Thioflavin S and Congo Red inhibit adhesion of Cryptosporidium parvum to HCT-8 cells resulting in a decreased endoplasmic stress response – Part I

Greetings! My name is Dustin Lee and I’m an undergraduate at Pace University (NYC). You may/may not have already read my previous blog posts, but we, my mentor Dr. Cho Chan, and I are continuing our research on the parasite known as Cryptosporidium parvum, but on a larger and different scale. We are using the data acquired from the earlier results and basing our current project off the new information. Basically, we learned that specific concentrations of amyloid-perturbing dyes Thioflavin S and Congo Red reduces adhesion of C.parvum to the host intestinal adenocarcinoma HCT-8 cell line. This is fantastic because adhesion is an essential stage for infecting host cells. With that being said, our current project is titled “Thioflavin S and Congo Red inhibit adhesion of Cryptosporidium parvum to HCT-8 cells resulting in a decreased endoplasmic stress response.” It’s crucial to know some background about the C.parvum parasite; hence I’m going to provide a little lowdown about the parasite. C.parvum is an intracellular yet extracytoplasmic protozoan parasite that induces cryptosporidiosis. Cryptosporidiosis, or crypto, is a gastrointestinal illness that causes acute, watery diarrhea for people with a competent immune system. Although for those who are immunocompromised, the symptoms are usually more fatal. Additionally, other symptoms include dehydration, fever, abdominal pain, and nausea/vomiting, and can last for a couple weeks. Crypto is a widespread waterborne disease found around the globe and is spread through the fecal-oral route, usually from contaminated water.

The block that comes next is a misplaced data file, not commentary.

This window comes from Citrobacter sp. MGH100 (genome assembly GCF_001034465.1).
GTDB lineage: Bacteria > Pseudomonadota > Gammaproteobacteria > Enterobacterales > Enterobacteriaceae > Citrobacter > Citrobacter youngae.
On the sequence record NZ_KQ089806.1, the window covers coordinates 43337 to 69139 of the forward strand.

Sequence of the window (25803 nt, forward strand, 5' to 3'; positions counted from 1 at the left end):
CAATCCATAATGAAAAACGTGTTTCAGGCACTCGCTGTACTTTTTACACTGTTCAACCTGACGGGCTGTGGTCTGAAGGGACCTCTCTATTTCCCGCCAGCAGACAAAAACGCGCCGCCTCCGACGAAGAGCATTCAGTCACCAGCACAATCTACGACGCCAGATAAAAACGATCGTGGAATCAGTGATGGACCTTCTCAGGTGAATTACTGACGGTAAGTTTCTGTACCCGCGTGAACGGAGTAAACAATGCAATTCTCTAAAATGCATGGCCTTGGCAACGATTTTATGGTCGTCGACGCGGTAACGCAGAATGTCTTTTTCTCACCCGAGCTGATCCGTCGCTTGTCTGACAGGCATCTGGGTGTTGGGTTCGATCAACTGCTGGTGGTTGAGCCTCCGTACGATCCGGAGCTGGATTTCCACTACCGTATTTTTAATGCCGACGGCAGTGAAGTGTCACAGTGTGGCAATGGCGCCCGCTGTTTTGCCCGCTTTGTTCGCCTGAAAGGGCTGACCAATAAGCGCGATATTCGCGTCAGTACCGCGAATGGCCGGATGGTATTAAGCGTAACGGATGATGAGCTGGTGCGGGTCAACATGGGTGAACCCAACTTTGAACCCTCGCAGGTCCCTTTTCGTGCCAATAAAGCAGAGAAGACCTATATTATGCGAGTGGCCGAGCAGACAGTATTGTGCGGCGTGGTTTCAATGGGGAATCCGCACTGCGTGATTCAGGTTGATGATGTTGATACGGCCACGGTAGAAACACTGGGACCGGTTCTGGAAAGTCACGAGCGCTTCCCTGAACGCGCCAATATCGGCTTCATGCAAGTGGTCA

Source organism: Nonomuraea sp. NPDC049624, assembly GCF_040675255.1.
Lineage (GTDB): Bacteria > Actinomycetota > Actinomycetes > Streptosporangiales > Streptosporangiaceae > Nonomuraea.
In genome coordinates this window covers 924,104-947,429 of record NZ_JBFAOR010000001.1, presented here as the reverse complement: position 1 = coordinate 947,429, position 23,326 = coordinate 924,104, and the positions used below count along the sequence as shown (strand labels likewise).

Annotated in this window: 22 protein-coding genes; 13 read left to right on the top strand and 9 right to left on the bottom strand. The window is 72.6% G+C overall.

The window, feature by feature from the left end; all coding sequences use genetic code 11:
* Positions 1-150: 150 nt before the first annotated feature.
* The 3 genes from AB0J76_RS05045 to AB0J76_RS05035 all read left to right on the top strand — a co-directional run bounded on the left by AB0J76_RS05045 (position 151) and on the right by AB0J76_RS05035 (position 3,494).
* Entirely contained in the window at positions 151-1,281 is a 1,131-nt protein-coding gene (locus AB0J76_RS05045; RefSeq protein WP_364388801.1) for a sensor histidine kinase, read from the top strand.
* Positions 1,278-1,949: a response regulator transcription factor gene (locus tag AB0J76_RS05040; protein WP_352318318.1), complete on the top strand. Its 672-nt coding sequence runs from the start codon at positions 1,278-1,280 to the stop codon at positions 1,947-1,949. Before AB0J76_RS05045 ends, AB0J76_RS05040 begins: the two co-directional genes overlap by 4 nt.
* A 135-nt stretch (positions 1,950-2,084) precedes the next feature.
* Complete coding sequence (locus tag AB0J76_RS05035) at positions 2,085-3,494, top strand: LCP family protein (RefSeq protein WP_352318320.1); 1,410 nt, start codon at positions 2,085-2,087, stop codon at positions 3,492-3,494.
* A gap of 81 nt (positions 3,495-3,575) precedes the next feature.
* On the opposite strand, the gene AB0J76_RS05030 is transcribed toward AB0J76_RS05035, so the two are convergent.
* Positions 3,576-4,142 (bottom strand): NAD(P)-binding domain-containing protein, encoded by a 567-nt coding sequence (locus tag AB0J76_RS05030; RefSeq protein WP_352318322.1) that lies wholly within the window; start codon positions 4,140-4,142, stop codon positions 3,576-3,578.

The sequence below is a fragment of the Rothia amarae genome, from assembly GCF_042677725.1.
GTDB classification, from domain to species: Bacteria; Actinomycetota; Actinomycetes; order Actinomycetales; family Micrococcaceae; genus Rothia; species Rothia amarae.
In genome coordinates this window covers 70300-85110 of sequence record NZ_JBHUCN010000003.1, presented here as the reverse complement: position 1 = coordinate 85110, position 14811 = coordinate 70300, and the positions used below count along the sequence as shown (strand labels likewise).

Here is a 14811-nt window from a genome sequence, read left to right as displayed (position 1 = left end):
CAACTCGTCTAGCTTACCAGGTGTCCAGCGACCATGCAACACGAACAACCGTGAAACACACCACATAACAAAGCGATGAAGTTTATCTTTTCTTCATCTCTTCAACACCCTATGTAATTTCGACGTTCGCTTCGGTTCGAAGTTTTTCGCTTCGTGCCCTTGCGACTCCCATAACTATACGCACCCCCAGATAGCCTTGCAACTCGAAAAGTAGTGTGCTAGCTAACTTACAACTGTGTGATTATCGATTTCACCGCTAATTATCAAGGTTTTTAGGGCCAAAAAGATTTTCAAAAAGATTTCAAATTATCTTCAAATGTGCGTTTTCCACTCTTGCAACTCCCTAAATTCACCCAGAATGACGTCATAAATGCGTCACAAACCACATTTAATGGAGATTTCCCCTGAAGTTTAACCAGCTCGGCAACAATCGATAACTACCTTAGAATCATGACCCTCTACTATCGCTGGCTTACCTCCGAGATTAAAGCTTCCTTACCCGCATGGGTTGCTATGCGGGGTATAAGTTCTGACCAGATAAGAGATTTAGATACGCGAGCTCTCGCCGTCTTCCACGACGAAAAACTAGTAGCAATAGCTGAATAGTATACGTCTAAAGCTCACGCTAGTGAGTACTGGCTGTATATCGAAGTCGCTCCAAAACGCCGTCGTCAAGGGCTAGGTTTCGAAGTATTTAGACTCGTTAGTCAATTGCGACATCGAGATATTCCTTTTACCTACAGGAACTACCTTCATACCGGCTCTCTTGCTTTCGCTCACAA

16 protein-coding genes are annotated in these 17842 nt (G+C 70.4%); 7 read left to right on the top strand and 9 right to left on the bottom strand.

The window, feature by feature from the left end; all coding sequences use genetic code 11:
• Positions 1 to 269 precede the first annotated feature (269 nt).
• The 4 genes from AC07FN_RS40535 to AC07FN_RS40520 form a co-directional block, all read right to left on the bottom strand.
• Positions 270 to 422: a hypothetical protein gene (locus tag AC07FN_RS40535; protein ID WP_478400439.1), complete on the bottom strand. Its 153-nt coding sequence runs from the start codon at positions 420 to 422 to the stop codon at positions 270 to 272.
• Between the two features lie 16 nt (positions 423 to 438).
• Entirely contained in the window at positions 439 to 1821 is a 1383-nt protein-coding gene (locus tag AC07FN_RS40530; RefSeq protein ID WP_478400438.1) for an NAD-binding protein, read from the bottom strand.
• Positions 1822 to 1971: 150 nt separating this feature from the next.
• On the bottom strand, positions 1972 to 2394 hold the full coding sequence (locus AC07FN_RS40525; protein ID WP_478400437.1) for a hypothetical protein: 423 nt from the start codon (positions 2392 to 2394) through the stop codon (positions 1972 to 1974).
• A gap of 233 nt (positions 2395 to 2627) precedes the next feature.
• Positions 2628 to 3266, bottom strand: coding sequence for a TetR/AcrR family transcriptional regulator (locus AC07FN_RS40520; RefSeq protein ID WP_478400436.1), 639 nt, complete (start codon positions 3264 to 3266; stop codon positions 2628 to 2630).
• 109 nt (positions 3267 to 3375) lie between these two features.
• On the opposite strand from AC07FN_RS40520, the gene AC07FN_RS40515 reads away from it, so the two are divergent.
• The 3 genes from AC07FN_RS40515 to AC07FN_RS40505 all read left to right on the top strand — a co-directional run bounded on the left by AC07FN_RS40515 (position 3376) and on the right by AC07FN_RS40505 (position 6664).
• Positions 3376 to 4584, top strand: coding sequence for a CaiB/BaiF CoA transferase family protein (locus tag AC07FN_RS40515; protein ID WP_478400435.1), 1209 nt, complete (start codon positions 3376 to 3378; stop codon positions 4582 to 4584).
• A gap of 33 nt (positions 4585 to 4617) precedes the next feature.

Dr. Chan and I are studying Cryptosporidium parvum, primarily the role of its amyloid-forming sequences in adhesion proteins. With the preceding data using bioinformatics software programs to confirm the presence of amyloids in C.parvum adhesion proteins, we have verified the amyloid positive sequences in the adhesion proteins. Also using the results from the prior project, we now know that these amyloids mediate adhesion. Our conjecture was that if amyloid formation in the sporozoites’ adhesion proteins were inhibited, there would be a decreased infection of host HCT-8 cells, and we were correct. Now, we need to ascertain the most effective concentration that inhibits amyloid formation by running protein assays with different dye concentrations. It is important to test the efficacy of different dye concentrations because we want to reduce the endoplasmic stress response that is brought about from infection of HCT-8 cells by C.parvum. When C.parvum infects the host HCT-8 cells, an endoplasmic stress response is triggered and putrescine levels in HCT-8 increase about 2.5-fold. We want to decrease the host HCT-8 cells’ stress response by using the amyloid-perturbing dyes, which is essentially the basis of our project.

I’m very thankful to the Undergraduate Student-Faculty Research Program offered at Pace University. I’ve been lucky enough to be chosen/accepted twice as a recognized student researcher, and for that I am grateful. I still highly recommend going under the tutelage of a mentor in your field of interest, or even in a subject that generally peaks your interest. It will indeed teach you something that cannot be learned in a classroom.

 

Signing off,

Dustin Lee